If you are a first-time home buyer, with not a lot of money in the bank, you will probably hear the term "pmi" or "private mortgage insurance" sometime in the mortgage process. This is because private mortgage insurance is required on all mortgages where the loan-to-value ratio is 80% or greater. To put this in simplified terms, if you buy a house that is $60,000, and you are unable to put $12,000 (20%) down as a down payment, you will have to pay private mortgage insurance. This is actually to protect the lender from you defaulting (not paying) on your loan.
As a buyer, you will probably want to get rid of the private mortgage insurance (PMI)as soon as possible, because it is not tax deductible, and you never see it again. It really does nothing to help you. Unfortunately, you will probably not receive notification from the lender when you have paid off enough of your mortgage to be able to stop paying PMI. So you will need to carefully look at your mortgage statements to keep track of the debt to value ratio of your loan. Whenever it falls below 80%, you will then be able to make arrangements to drop the PMI.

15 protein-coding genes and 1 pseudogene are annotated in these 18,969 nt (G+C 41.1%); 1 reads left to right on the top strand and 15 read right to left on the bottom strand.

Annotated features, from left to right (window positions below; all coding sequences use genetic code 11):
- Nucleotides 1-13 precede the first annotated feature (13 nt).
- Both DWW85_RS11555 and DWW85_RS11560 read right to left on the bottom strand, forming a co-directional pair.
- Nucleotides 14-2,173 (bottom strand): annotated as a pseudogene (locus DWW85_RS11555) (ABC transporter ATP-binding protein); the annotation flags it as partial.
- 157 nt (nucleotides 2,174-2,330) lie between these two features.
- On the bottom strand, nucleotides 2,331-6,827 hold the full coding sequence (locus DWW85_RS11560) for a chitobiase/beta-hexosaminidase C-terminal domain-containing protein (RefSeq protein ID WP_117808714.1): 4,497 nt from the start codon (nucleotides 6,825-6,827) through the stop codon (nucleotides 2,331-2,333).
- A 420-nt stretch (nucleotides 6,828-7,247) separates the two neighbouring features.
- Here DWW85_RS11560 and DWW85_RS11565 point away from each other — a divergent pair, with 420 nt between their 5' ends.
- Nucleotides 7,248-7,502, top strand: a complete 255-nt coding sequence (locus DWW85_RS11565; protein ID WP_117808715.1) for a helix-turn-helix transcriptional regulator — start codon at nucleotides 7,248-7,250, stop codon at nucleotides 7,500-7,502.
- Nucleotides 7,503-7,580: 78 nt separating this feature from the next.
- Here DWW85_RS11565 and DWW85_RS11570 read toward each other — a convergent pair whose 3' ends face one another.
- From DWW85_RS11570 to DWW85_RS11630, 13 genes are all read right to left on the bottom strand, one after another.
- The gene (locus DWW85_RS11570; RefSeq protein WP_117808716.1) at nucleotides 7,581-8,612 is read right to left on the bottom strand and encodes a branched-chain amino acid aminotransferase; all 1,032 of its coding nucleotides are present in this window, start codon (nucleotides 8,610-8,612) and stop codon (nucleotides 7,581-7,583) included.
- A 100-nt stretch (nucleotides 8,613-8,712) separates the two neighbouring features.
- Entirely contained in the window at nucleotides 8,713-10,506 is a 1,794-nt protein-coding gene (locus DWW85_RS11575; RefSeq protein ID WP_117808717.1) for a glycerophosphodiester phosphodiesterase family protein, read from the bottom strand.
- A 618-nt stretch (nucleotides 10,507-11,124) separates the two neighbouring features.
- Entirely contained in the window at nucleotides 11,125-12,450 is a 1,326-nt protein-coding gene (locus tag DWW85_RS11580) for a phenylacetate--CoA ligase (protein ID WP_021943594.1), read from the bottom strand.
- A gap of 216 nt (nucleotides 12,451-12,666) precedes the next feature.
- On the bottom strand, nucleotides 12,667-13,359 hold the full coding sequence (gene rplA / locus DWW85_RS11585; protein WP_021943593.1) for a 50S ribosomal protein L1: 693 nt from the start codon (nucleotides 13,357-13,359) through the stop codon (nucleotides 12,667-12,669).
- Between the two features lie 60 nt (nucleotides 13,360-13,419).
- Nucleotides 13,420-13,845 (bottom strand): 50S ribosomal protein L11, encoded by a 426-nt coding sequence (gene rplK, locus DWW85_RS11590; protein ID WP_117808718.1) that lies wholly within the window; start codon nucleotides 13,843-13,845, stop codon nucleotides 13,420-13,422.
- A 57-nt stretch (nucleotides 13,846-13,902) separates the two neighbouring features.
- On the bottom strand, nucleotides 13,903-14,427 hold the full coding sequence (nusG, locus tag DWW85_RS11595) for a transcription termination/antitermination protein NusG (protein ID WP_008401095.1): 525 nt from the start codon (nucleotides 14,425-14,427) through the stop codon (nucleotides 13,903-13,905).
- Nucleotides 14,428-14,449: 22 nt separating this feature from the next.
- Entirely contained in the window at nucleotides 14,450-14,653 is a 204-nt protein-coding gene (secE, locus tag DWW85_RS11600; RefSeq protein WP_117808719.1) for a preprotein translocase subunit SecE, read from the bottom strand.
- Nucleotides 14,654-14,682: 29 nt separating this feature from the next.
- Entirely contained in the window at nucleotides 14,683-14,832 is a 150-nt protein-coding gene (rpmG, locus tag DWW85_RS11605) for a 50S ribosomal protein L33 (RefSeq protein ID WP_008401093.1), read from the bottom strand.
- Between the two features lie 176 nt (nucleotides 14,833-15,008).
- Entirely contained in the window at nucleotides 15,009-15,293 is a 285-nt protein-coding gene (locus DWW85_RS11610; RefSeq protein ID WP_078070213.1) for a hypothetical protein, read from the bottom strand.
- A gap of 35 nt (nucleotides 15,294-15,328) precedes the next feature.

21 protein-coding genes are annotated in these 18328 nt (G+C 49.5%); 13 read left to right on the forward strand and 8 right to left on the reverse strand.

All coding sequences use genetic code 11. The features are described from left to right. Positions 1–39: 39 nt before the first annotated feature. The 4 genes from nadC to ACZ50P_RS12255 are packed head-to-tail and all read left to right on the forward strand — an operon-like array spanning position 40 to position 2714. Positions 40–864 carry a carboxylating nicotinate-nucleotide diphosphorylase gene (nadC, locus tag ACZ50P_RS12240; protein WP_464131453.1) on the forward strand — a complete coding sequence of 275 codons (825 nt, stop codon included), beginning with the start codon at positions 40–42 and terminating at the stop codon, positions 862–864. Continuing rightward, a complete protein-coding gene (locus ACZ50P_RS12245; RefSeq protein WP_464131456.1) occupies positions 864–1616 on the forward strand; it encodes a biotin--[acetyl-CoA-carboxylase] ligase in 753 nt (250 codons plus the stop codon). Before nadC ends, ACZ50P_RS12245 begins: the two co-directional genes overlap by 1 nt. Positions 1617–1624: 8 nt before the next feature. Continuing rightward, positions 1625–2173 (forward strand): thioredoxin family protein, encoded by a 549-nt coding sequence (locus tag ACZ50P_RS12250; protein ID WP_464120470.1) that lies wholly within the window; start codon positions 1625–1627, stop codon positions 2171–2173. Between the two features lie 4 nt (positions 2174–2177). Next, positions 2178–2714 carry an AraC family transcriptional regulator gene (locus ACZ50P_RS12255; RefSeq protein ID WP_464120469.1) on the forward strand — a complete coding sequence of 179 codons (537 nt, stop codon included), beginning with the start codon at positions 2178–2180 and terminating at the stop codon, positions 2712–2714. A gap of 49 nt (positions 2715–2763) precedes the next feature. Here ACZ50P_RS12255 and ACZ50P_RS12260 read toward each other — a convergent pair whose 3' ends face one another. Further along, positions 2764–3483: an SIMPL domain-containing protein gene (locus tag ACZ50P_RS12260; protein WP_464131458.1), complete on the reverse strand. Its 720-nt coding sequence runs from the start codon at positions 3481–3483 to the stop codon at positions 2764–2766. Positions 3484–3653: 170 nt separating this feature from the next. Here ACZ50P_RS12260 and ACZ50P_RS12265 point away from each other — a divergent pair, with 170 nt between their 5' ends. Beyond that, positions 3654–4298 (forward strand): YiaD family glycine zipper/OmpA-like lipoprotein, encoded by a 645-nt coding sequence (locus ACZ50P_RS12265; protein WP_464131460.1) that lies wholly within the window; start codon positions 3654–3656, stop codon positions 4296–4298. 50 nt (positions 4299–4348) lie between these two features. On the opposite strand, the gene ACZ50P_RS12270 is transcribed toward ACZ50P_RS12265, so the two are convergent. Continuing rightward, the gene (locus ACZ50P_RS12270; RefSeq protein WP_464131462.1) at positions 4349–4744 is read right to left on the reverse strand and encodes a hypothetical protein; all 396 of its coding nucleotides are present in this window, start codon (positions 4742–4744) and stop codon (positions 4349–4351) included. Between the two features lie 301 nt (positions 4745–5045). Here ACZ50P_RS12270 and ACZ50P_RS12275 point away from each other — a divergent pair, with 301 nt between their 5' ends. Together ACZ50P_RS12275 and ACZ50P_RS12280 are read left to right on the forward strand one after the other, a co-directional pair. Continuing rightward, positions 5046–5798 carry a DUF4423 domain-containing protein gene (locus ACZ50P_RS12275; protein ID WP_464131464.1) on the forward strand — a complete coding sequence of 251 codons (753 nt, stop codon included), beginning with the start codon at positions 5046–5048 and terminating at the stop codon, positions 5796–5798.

Even if you haven't paid enough money down, you may be able to drop PMI if your house has appreciated in value. For example, if you buy a house for $60,000, and you remodel it, and the value goes up to $80,000, you can get it re-appraised and drop the private mortgage insurance.
Whichever way is best for you, be sure to keep watching your mortgage statements, and do everything possible to drop the private mortgage insurance as soon as possible. For other tips, see http://www.mortgage-refinancing-online-guide.com Also, talk carefully with your mortgage professional before signing on to any loan agreement.
Casey Smith has worked for years in the mortgage industry and also writes for the popular website http://www.mortgage-refinancing-online-guide.com